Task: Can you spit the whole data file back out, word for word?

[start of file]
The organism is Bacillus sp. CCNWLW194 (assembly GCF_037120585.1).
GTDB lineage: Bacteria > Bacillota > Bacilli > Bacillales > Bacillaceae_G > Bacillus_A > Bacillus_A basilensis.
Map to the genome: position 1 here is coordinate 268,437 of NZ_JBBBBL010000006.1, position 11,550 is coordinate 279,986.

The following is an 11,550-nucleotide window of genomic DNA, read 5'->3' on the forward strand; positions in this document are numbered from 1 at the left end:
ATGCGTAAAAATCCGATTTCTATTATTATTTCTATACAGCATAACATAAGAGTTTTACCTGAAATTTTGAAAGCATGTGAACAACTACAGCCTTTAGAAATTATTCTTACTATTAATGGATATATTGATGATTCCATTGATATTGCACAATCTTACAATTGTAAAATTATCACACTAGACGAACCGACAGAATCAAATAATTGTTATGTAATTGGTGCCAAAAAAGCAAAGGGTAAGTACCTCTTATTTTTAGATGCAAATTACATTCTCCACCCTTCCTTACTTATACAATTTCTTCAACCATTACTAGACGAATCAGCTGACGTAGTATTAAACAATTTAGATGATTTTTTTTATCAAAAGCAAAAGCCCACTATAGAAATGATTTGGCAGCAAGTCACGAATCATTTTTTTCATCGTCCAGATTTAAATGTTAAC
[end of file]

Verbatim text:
The organism is Bacillus sp. CCNWLW194 (assembly GCF_037120585.1).
GTDB lineage: Bacteria > Bacillota > Bacilli > Bacillales > Bacillaceae_G > Bacillus_A > Bacillus_A basilensis.
Map to the genome: position 1 here is coordinate 268,437 of NZ_JBBBBL010000006.1, position 11,550 is coordinate 279,986.

The following is an 11,550-nucleotide window of genomic DNA, read 5'->3' on the forward strand; positions in this document are numbered from 1 at the left end:
ATGCGTAAAAATCCGATTTCTATTATTATTTCTATACAGCATAACATAAGAGTTTTACCTGAAATTTTGAAAGCATGTGAACAACTACAGCCTTTAGAAATTATTCTTACTATTAATGGATATATTGATGATTCCATTGATATTGCACAATCTTACAATTGTAAAATTATCACACTAGACGAACCGACAGAATCAAATAATTGTTATGTAATTGGTGCCAAAAAAGCAAAGGGTAAGTACCTCTTATTTTTAGATGCAAATTACATTCTCCACCCTTCCTTACTTATACAATTTCTTCAACCATTACTAGACGAATCAGCTGACGTAGTATTAAACAATTTAGATGATTTTTTTTATCAAAAGCAAAAGCCCACTATAGAAATGATTTGGCAGCAAGTCACGAATCATTTTTTTCATCGTCCAGATTTAAATGTTAAC